During the course of the 15th and 16th centuries there was, without doubt, a fascination with capturing nature and reproducing it in a variety of media including bronze. It is perhaps this very fact that made Italian artists such as Andrea Briosco, also called Riccio, popular. Attributed to his name are a whole host of small-scale mythological beasts and wild animals but, more significantly, numerous models of domestic animals such as frogs, snakes, lizards and crabs. This fascination with nature was, however, not exclusive to north Italian artists. Many workshops, especially those of gold- and silversmiths in south Germany, were also producing similar animals in silver, gold and bronze - but while the Italian bronzes tended to be more spontaneous, vigorously modelled and less finished, the German equivalents were stylised, impeccably finished but lacking in some of the liveliness.
A number of bronzes, such as the lot being offered here did, however, demonstrate that there was a cross-over in the styles and techniques of both countries. In Draper's revision of Wilhelm Bode's authoritative study of Italian renaissance bronzes (loc. cit.), the latter identified a small bronze model of a cat, formerly in the J. P Heseltine collection, London, and now in the Fitzwilliam Museum, Cambridge, that is very closely related to the present lot. Bode thought the bronze to be North Italian and 15th century, but Draper's subsequent analysis concluded that it was South German, late 16th century or early 17th century. It is almost certainly the highly finished surface of the Fitzwilliam bronze - more reminiscent of a goldsmith's hand - that led Draper to this conclusion. However, in looking at the present lot, which is significantly taller than the Fitzwilliam bronze and has a rat placed to the other side of the mouth, one detects elements that are both Italian and German. The most strikingly Germanic feature is, of course, the highly chased surface, which is very reminiscent of a 1570-75 bronze figure of a monkey from the Judgement of Paris fountain in the Württembergisches Landesmuseum, Stuttgart (Smith, loc. cit.). This finishing is, however, juxtaposed with a very naturalistic depiction of a cat combined with varying tones of red and brown patina and a number of unrepaired casting flaws, which suggest an Italian origin.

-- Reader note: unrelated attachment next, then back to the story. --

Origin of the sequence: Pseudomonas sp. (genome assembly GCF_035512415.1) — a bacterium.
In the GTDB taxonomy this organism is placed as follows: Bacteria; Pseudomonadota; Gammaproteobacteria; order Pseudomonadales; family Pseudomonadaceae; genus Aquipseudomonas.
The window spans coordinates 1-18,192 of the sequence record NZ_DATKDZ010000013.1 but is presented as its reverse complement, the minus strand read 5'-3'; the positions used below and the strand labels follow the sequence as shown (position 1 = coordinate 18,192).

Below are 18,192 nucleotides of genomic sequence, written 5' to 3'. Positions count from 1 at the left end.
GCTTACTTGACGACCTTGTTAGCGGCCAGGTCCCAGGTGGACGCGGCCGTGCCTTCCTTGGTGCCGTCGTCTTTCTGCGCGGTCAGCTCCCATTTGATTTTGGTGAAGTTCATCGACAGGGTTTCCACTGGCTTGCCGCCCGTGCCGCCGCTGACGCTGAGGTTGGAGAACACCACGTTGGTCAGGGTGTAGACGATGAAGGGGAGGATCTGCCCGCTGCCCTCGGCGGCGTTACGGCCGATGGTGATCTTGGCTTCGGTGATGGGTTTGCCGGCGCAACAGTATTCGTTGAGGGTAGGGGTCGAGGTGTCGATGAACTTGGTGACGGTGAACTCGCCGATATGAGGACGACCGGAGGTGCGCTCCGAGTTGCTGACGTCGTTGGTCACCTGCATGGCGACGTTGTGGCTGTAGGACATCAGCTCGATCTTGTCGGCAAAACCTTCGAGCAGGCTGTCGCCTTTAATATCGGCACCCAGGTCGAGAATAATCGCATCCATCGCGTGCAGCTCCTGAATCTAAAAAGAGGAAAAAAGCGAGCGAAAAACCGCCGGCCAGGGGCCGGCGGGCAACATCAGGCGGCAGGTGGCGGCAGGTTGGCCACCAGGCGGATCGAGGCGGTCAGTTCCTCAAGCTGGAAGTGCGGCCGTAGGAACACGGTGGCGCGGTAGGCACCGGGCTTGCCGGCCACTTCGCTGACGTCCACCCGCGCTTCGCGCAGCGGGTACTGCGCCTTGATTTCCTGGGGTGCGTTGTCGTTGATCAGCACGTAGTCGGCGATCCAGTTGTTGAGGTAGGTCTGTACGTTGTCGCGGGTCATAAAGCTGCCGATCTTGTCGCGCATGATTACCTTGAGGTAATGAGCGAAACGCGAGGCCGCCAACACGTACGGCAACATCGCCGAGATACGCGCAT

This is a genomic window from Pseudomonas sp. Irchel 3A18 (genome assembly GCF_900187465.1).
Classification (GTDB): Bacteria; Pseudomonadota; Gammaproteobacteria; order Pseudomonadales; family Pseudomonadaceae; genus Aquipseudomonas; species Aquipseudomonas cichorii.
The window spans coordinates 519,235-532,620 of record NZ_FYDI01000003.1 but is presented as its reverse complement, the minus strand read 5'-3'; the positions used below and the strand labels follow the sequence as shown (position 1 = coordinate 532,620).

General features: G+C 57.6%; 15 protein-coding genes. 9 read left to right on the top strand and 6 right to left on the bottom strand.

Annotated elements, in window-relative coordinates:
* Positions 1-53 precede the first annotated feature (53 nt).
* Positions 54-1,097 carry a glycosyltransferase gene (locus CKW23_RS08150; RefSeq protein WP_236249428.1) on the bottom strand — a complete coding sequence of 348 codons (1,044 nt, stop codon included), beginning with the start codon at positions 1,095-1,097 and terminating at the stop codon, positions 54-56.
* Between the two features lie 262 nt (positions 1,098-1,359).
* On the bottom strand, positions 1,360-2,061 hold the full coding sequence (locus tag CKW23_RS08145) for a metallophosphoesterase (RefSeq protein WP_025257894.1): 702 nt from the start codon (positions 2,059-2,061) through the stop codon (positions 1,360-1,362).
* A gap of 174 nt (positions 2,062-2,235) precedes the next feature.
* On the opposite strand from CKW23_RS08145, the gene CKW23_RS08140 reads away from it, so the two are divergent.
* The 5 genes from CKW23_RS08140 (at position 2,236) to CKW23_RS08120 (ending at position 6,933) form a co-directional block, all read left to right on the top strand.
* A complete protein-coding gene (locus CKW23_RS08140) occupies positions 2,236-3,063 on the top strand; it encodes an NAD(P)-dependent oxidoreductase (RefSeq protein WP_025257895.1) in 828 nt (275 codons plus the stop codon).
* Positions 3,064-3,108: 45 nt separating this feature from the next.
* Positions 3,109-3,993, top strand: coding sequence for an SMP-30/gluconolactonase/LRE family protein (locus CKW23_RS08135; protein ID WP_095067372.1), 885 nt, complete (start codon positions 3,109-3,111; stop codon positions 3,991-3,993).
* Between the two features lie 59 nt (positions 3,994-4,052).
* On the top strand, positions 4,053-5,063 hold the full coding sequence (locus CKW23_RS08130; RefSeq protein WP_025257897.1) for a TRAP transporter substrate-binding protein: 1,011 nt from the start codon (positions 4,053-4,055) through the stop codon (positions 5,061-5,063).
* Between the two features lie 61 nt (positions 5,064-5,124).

The bronze at hand therefore seems to combine elements which are characteristic of both artistic schools. The chasing of the cat fur suggests a knowledge of South German goldsmith's work, however the more spontaneous feeling of the cast overall, and the rich dark tones of the patination are reminiscent of artists in Padua. The likelihood is that the author was an Italian active in the second half of the 16th century who had some exposure to the working practices of goldsmiths north of the alps.